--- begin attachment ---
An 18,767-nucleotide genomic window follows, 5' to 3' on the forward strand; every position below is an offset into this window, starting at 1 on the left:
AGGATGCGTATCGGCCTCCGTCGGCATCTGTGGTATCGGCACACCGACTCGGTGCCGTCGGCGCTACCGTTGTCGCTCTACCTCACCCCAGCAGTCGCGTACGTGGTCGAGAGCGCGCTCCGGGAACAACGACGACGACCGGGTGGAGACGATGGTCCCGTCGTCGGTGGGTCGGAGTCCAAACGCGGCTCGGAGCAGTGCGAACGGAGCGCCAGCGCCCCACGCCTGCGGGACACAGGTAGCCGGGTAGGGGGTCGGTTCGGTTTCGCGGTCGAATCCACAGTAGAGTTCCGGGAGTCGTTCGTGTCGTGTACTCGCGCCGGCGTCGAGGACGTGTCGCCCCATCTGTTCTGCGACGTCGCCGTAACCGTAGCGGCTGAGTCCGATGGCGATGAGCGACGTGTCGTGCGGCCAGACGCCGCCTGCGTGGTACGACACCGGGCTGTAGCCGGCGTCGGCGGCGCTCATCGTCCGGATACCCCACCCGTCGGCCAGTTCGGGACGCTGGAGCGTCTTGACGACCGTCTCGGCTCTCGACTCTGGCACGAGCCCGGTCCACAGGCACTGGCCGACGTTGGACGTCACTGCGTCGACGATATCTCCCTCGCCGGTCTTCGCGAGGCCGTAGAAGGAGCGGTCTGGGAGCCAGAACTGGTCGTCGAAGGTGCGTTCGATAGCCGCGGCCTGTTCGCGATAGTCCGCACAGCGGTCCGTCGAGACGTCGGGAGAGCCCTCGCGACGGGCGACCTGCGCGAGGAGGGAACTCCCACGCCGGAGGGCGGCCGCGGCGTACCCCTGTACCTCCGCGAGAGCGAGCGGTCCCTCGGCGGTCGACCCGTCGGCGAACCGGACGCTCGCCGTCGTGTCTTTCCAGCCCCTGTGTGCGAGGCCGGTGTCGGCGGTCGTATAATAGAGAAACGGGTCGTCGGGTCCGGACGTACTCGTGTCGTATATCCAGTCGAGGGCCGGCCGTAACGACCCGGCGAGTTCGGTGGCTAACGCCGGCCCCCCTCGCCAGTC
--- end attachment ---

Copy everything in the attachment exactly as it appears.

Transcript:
An 18,767-nucleotide genomic window follows, 5' to 3' on the forward strand; every position below is an offset into this window, starting at 1 on the left:
AGGATGCGTATCGGCCTCCGTCGGCATCTGTGGTATCGGCACACCGACTCGGTGCCGTCGGCGCTACCGTTGTCGCTCTACCTCACCCCAGCAGTCGCGTACGTGGTCGAGAGCGCGCTCCGGGAACAACGACGACGACCGGGTGGAGACGATGGTCCCGTCGTCGGTGGGTCGGAGTCCAAACGCGGCTCGGAGCAGTGCGAACGGAGCGCCAGCGCCCCACGCCTGCGGGACACAGGTAGCCGGGTAGGGGGTCGGTTCGGTTTCGCGGTCGAATCCACAGTAGAGTTCCGGGAGTCGTTCGTGTCGTGTACTCGCGCCGGCGTCGAGGACGTGTCGCCCCATCTGTTCTGCGACGTCGCCGTAACCGTAGCGGCTGAGTCCGATGGCGATGAGCGACGTGTCGTGCGGCCAGACGCCGCCTGCGTGGTACGACACCGGGCTGTAGCCGGCGTCGGCGGCGCTCATCGTCCGGATACCCCACCCGTCGGCCAGTTCGGGACGCTGGAGCGTCTTGACGACCGTCTCGGCTCTCGACTCTGGCACGAGCCCGGTCCACAGGCACTGGCCGACGTTGGACGTCACTGCGTCGACGATATCTCCCTCGCCGGTCTTCGCGAGGCCGTAGAAGGAGCGGTCTGGGAGCCAGAACTGGTCGTCGAAGGTGCGTTCGATAGCCGCGGCCTGTTCGCGATAGTCCGCACAGCGGTCCGTCGAGACGTCGGGAGAGCCCTCGCGACGGGCGACCTGCGCGAGGAGGGAACTCCCACGCCGGAGGGCGGCCGCGGCGTACCCCTGTACCTCCGCGAGAGCGAGCGGTCCCTCGGCGGTCGACCCGTCGGCGAACCGGACGCTCGCCGTCGTGTCTTTCCAGCCCCTGTGTGCGAGGCCGGTGTCGGCGGTCGTATAATAGAGAAACGGGTCGTCGGGTCCGGACGTACTCGTGTCGTATATCCAGTCGAGGGCCGGCCGTAACGACCCGGCGAGTTCGGTGGCTAACGCCGGCCCCCCTCGCCAGTC